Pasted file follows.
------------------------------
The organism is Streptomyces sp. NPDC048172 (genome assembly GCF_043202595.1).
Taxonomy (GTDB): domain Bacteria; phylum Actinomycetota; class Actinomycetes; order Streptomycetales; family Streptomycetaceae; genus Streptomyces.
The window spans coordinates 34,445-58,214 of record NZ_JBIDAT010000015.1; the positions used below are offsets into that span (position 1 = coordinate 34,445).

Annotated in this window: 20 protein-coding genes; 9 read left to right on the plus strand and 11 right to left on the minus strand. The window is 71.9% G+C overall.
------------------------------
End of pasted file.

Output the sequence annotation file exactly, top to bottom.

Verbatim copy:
The organism is Streptomyces sp. NPDC048172 (genome assembly GCF_043202595.1).
Taxonomy (GTDB): domain Bacteria; phylum Actinomycetota; class Actinomycetes; order Streptomycetales; family Streptomycetaceae; genus Streptomyces.
The window spans coordinates 34,445-58,214 of record NZ_JBIDAT010000015.1; the positions used below are offsets into that span (position 1 = coordinate 34,445).

Annotated in this window: 20 protein-coding genes; 9 read left to right on the plus strand and 11 right to left on the minus strand. The window is 71.9% G+C overall.